Confessions of a "Wimpy Kid"
Kinney’s final “Igdoof” strip, the Diamondback, Dec. 13, 1993.photo by Thai Nguyen | illustrations by Jeff Kinney
Jeff Kinney ’93 is just as funny a storyteller in person as he is in his mega-bestselling series of “Diary of a Wimpy Kid” books.
Best known during his years on campus for drawing the comic strip “Igdoof” in The Diamondback, he returned to campus in October with his mother, Patricia Kinney ’74, M.Ed. ’81, Ph.D. ’87, for a panel discussion with College of Education faculty about the motivating power of his books on reluctant young readers.
But first, he shared a series of charming, self-deprecating and insightful tales about his life, and volunteered that the three most stressful experiences he’s ever had all took place at the University of Maryland:
“I was in Gymkana, and one of the things I did—but did not do well—was I flipped over a stack of people at basketball halftime shows. The most I could clear was six people. At a Maryland-Duke game, I was going to be the first guy to flip over the stack. Somehow Testudo got involved, and he climbed on top of the stack, and his head is, you know, that big, and it made for, like, eight people. I was thinking, I can’t clear that, and I was waving him away. The whole crowd of 20,000 got on their feet and started cheering, and I just had to go for it. I did a half-flip and rolled onto Testudo and crushed all of those people.”
“I lived in Leonardtown, and had a class in what’s now Susquehanna Hall whose whole purpose was supposed to prepare you to give a 20-minute speech on the last day. I was really good at last-minute stuff, so I knew if I stayed up all night that I could do the speech. At 1 a.m., I decided to take a little nap, and I woke up seven minutes before my speech was to start. So I was running as fast as I could—it was a 20-minute walk!—while writing the speech. I’m not going to tell you how that ended.”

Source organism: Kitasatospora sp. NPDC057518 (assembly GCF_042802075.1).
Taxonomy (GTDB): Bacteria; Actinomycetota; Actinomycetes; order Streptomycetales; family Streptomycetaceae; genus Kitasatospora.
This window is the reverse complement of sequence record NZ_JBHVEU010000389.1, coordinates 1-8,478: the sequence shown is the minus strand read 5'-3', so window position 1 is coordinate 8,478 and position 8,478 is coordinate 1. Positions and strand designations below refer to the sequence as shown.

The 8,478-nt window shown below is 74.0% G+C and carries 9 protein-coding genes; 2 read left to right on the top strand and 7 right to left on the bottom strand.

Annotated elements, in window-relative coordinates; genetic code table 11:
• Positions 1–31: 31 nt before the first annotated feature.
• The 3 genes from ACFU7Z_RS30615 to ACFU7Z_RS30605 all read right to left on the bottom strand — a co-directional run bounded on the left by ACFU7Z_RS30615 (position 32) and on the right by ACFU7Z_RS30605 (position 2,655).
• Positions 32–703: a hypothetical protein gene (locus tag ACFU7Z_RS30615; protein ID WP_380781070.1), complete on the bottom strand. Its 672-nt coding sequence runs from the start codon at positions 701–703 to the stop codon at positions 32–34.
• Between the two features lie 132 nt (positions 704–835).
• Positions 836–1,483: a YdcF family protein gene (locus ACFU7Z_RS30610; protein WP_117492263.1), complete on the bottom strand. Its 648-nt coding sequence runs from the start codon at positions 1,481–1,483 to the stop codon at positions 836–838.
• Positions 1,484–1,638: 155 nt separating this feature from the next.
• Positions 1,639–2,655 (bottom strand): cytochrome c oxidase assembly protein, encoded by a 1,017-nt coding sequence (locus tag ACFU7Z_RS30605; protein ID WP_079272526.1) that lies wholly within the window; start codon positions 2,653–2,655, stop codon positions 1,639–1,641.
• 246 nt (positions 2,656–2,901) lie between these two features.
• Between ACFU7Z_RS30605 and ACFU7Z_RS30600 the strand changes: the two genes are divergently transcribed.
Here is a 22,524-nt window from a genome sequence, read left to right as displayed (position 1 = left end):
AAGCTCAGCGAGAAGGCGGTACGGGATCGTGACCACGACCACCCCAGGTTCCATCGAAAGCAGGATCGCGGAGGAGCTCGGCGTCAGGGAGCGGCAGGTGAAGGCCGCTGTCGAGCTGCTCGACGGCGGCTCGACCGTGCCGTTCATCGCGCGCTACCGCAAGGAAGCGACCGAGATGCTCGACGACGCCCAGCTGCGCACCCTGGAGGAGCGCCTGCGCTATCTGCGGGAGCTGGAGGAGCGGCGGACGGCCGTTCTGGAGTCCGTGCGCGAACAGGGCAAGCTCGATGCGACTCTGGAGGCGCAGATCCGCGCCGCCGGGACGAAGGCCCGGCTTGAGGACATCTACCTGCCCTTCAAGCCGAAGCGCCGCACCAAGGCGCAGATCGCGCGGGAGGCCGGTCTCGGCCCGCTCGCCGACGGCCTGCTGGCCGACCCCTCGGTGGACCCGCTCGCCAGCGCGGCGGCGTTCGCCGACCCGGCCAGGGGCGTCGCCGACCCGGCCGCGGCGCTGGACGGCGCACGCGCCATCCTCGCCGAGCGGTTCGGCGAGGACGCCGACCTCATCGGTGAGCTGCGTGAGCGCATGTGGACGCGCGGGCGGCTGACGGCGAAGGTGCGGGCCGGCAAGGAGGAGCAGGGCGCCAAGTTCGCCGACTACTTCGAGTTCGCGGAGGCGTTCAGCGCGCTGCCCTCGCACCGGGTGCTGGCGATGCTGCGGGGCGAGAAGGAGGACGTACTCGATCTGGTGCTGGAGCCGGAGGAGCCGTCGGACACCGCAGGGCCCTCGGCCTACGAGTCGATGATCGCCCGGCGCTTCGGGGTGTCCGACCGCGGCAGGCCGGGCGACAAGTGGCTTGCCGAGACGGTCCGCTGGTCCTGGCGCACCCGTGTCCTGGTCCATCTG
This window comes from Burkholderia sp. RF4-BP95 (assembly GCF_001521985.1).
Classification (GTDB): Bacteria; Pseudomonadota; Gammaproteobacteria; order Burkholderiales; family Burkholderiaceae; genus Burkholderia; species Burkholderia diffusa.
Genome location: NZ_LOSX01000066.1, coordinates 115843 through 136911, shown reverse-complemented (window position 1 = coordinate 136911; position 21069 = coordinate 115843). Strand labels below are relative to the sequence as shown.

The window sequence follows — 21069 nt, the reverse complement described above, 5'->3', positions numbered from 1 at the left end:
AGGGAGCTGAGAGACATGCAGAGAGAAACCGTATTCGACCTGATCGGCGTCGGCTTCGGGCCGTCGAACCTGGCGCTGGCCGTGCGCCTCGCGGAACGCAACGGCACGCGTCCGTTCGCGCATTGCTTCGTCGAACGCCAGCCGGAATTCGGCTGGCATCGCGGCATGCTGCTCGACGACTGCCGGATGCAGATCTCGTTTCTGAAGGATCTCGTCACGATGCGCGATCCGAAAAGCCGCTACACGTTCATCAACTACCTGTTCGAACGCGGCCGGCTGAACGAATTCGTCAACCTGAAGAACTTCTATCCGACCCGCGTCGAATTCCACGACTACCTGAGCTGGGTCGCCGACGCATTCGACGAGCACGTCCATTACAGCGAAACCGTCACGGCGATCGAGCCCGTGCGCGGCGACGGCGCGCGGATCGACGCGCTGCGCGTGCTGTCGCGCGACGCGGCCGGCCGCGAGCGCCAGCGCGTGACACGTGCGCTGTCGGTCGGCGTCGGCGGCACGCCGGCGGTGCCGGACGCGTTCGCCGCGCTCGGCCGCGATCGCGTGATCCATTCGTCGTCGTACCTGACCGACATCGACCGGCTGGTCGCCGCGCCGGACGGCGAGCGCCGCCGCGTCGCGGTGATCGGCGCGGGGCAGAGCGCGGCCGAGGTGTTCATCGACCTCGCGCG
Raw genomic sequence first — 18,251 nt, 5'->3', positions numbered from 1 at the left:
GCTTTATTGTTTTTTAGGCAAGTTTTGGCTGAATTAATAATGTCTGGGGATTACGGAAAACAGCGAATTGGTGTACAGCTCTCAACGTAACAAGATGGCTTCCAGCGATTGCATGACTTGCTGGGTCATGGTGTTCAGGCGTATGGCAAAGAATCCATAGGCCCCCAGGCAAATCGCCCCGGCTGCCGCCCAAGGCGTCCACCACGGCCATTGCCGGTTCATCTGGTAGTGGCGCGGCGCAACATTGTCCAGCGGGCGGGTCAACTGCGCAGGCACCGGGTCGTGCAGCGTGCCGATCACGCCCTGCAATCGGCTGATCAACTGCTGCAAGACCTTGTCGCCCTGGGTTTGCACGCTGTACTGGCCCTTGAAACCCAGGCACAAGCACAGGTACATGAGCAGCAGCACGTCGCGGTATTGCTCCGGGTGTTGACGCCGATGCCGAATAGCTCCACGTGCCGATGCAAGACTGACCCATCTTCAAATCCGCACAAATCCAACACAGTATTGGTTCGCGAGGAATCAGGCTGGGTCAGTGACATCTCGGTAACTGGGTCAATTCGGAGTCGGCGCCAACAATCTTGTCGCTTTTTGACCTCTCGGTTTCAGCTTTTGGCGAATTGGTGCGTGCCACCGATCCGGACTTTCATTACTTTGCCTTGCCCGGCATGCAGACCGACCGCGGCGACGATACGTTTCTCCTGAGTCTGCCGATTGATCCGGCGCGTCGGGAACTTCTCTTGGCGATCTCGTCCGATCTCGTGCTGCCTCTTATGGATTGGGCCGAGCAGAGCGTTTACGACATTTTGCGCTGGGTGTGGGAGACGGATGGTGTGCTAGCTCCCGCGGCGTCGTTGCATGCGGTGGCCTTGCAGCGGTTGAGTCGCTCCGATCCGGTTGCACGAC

“During my very last moments on campus, I had finished this book, ‘The Igdoof Bathroom Companion,’ and I decided to advertise it here on campus. It was against the rules to put up things on campus, but I got the most bright neon green fliers you can imagine, and I put them on every white pillar on campus. I figured people would see them, they’d be taken down and maybe I’d get scolded. The next day I woke up and it had rained overnight, and I started walking around campus and the fliers weren’t there—the rain had soaked through the fliers and stained all of the white pillars on campus. And that’s how I left campus. I was a vandal.”
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